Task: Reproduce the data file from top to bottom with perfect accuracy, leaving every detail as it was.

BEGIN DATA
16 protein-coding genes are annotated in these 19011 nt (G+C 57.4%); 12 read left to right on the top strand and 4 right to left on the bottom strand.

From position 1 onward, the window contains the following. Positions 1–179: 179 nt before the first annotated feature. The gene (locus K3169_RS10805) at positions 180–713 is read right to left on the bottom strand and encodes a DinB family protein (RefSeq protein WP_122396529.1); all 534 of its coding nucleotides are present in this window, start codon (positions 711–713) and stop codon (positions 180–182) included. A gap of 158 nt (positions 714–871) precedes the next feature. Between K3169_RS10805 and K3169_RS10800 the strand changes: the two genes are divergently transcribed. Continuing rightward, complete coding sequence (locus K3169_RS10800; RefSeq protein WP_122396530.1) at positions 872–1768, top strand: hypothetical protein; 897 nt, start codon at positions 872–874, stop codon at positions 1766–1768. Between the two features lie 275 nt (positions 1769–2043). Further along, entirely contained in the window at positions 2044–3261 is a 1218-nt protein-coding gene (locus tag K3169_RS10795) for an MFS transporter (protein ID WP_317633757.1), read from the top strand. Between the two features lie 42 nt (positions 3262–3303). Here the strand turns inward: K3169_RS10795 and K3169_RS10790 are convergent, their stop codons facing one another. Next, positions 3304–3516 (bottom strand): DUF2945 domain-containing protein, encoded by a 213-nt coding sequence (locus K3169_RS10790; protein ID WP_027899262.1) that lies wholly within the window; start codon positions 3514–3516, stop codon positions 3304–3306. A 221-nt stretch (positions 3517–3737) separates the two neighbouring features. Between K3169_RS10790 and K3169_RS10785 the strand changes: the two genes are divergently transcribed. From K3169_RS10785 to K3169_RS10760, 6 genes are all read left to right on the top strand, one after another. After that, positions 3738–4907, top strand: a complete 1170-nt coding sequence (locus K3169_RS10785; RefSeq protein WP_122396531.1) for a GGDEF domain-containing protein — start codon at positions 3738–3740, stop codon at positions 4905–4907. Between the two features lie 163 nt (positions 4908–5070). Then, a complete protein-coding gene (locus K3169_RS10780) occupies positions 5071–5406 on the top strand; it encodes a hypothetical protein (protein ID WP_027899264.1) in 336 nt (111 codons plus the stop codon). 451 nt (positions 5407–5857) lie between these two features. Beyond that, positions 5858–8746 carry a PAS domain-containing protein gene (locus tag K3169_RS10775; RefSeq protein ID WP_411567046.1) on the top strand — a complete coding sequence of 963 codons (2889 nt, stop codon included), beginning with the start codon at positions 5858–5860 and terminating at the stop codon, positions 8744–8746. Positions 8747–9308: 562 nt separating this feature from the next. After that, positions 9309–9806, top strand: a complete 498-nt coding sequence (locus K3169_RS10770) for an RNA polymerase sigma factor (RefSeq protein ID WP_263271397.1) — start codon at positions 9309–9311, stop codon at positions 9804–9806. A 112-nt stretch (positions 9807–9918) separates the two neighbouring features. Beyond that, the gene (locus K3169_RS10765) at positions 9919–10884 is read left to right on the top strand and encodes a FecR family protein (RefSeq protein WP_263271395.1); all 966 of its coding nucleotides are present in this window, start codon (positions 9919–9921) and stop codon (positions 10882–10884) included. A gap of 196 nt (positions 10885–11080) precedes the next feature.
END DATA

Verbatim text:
16 protein-coding genes are annotated in these 19011 nt (G+C 57.4%); 12 read left to right on the top strand and 4 right to left on the bottom strand.

From position 1 onward, the window contains the following. Positions 1–179: 179 nt before the first annotated feature. The gene (locus K3169_RS10805) at positions 180–713 is read right to left on the bottom strand and encodes a DinB family protein (RefSeq protein WP_122396529.1); all 534 of its coding nucleotides are present in this window, start codon (positions 711–713) and stop codon (positions 180–182) included. A gap of 158 nt (positions 714–871) precedes the next feature. Between K3169_RS10805 and K3169_RS10800 the strand changes: the two genes are divergently transcribed. Continuing rightward, complete coding sequence (locus K3169_RS10800; RefSeq protein WP_122396530.1) at positions 872–1768, top strand: hypothetical protein; 897 nt, start codon at positions 872–874, stop codon at positions 1766–1768. Between the two features lie 275 nt (positions 1769–2043). Further along, entirely contained in the window at positions 2044–3261 is a 1218-nt protein-coding gene (locus tag K3169_RS10795) for an MFS transporter (protein ID WP_317633757.1), read from the top strand. Between the two features lie 42 nt (positions 3262–3303). Here the strand turns inward: K3169_RS10795 and K3169_RS10790 are convergent, their stop codons facing one another. Next, positions 3304–3516 (bottom strand): DUF2945 domain-containing protein, encoded by a 213-nt coding sequence (locus K3169_RS10790; protein ID WP_027899262.1) that lies wholly within the window; start codon positions 3514–3516, stop codon positions 3304–3306. A 221-nt stretch (positions 3517–3737) separates the two neighbouring features. Between K3169_RS10790 and K3169_RS10785 the strand changes: the two genes are divergently transcribed. From K3169_RS10785 to K3169_RS10760, 6 genes are all read left to right on the top strand, one after another. After that, positions 3738–4907, top strand: a complete 1170-nt coding sequence (locus K3169_RS10785; RefSeq protein WP_122396531.1) for a GGDEF domain-containing protein — start codon at positions 3738–3740, stop codon at positions 4905–4907. Between the two features lie 163 nt (positions 4908–5070). Then, a complete protein-coding gene (locus K3169_RS10780) occupies positions 5071–5406 on the top strand; it encodes a hypothetical protein (protein ID WP_027899264.1) in 336 nt (111 codons plus the stop codon). 451 nt (positions 5407–5857) lie between these two features. Beyond that, positions 5858–8746 carry a PAS domain-containing protein gene (locus tag K3169_RS10775; RefSeq protein ID WP_411567046.1) on the top strand — a complete coding sequence of 963 codons (2889 nt, stop codon included), beginning with the start codon at positions 5858–5860 and terminating at the stop codon, positions 8744–8746. Positions 8747–9308: 562 nt separating this feature from the next. After that, positions 9309–9806, top strand: a complete 498-nt coding sequence (locus K3169_RS10770) for an RNA polymerase sigma factor (RefSeq protein ID WP_263271397.1) — start codon at positions 9309–9311, stop codon at positions 9804–9806. A 112-nt stretch (positions 9807–9918) separates the two neighbouring features. Beyond that, the gene (locus K3169_RS10765) at positions 9919–10884 is read left to right on the top strand and encodes a FecR family protein (RefSeq protein WP_263271395.1); all 966 of its coding nucleotides are present in this window, start codon (positions 9919–9921) and stop codon (positions 10882–10884) included. A gap of 196 nt (positions 10885–11080) precedes the next feature.